Thousands of good-paying steel jobs already have been lost and 150,000 more are at risk because of unprecedented levels of foreign steel dumping by countries such as China, steel industry representatives told Members of Congress on Thursday.
At the annual State of Steel hearing, chief executives from the country’s leading steel companies told Members of the Congressional Steel Caucus that the U.S. government needs to get serious about enforcing its trade laws in order to save steel jobs, if not the entire U.S. steel industry. United Steelworkers International Vice President Tom Conway echoed those concerns, noting that current remedies for addressing unfair trade practices simply aren’t working.
The Commerce Department and the International Trade Commission found significant steel dumping by countries such as South Korea in 2014, for example, eventually issuing tariffs on Oil Country Tubular Goods (OCTG). But getting to that conclusion took a long time — and workers and companies suffered during the process.
How bad is the problem? “Foreign steel imports increased by 36 percent from 2013 to 2014. As a result, American steel mills are running at just 69 percent of their capacity,” John Ferriola, chairman and president of the Nucor Corporation, testified.
A big part of this problem is our trade policies. The Economic Policy Institute’s Robert E. Scott recently explained how our trade policies are costing jobs and hurting American industries, in “Globalization Lowers the Wages of U.S. Workers”:
Unfair trade deals have lowered the wages of U.S. workers by displacing jobs and weakening the bargaining position of low- and middle-wage workers.
… The issue is simple: Although increased exports support U.S. jobs, increased imports cost U.S. jobs. Thus, it is trade balances—the net of exports and imports—that determine the number of jobs created or displaced by trade agreements. Rather than reducing our too-high trade deficit, past trade agreements have actually been followed by larger U.S. trade deficits.
Another reason US steel and other companies are having so much trouble is that goods from other countries cost much less due to currency rates. A “strong” currency means that it has a high price, which means goods from that country cost more in international markets. A “weak” currency means goods sold in that currency cost less. Exporters like steel companies and other manufacturers want to be able to sell more of their goods in other countries. So they like their country’s currency to be “weak.” But investors (i.e. Wall Street) want to be able to buy up companies in other countries. So they like “strong” currencies. Wall Street holds the upper hand, so American currency is currently very strong. (“Strong US Dollar Is A ‘Good Thing,’ Treasury Secretary Jack Lew Says.” Jack Lew is a former COO of Citigroup.)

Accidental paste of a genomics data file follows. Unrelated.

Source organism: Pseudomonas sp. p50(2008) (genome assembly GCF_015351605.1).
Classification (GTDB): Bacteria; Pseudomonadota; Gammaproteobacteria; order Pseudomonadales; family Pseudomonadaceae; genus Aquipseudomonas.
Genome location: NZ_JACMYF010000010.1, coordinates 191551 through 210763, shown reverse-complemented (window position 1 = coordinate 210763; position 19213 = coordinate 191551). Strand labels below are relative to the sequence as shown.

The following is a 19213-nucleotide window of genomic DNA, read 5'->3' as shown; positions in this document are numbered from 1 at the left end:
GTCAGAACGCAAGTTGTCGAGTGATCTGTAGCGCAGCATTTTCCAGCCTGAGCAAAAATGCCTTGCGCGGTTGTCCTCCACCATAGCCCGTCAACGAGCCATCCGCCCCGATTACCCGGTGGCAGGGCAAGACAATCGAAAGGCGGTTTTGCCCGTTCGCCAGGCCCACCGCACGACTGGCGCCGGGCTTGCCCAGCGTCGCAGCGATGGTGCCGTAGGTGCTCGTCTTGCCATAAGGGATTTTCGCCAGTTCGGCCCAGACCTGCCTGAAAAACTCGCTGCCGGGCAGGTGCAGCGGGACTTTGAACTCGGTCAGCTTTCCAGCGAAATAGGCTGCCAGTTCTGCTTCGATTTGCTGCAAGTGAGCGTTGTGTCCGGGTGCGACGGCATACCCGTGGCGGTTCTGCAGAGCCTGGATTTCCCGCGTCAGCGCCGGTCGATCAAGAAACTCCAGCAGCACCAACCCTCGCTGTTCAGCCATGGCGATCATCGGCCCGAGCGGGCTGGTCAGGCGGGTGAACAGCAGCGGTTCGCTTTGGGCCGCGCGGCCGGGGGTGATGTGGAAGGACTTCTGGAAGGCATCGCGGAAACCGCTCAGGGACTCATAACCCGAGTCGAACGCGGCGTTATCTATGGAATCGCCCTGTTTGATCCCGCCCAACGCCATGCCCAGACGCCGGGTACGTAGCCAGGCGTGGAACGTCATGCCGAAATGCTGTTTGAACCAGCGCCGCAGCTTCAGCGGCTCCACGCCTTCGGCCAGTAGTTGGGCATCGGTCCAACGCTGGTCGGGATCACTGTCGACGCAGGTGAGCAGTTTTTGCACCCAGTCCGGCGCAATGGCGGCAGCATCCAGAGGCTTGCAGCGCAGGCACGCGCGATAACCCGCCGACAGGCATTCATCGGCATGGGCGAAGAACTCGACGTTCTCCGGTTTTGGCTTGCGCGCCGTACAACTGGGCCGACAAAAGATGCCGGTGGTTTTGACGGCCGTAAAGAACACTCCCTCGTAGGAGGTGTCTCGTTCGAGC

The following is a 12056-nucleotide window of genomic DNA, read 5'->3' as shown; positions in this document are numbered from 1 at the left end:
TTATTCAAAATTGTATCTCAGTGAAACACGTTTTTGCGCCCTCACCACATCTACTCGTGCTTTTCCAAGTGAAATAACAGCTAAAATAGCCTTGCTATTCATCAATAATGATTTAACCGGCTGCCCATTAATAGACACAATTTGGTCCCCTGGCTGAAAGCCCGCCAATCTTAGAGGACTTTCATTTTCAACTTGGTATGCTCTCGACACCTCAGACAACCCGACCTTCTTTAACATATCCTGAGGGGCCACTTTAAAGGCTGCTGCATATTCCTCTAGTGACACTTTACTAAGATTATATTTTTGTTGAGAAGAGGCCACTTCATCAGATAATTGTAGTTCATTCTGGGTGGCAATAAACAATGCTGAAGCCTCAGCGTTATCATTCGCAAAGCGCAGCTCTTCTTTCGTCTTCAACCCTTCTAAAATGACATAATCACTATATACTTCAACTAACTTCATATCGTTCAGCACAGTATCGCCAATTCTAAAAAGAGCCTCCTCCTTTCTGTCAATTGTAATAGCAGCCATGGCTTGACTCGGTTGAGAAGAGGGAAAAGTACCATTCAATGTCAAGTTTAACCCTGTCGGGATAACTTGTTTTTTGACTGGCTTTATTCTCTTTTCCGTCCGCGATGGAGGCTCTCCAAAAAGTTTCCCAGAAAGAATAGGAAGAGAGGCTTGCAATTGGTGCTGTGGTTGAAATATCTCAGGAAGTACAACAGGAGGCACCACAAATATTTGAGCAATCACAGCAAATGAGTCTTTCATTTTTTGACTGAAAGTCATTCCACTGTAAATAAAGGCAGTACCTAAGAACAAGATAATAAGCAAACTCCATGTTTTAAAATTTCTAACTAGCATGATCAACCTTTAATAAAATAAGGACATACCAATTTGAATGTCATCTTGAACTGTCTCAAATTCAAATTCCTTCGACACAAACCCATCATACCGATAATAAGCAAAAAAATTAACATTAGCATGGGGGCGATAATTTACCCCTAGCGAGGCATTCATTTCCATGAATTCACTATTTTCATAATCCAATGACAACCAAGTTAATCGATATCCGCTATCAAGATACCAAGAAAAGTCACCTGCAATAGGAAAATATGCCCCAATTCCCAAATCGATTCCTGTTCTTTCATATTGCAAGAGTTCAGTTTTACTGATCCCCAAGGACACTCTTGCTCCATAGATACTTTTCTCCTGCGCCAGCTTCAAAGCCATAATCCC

Some countries manipulate their currencies to make their goods cost less than goods made in countries with “strong” currencies. This is a trade violation that is harming American-based manufacturers and costing as many as 5.8 million jobs. But “investor” forces in the US (Wall Street) resist cracking down on this currency manipulation.
In “How to Fight Currency Manipulation,” former IMF Chief Economist Simon Johnson makes the case that rules to prevent currency manipulation must be added to the upcoming Trans-Pacific Partnership (TPP) agreement, writing,
In recent years, Japan, South Korea, and China have manipulated their currencies to keep them undervalued. This boosted their exports, limited imports, and led to large current-account surpluses. But such intervention adversely affects trading partners and is barred under existing international rules. Unfortunately, those rules have proved completely ineffective.
Now a new opportunity to address the issue has emerged: The Trans-Pacific Partnership – the mega-regional free-trade agreement involving the United States, Japan, and ten other countries in Latin America and Asia. With the TPP close to being finalized, South Korea and China are watching intently, and other countries may want to join.
See also: What Is Currency Manipulation?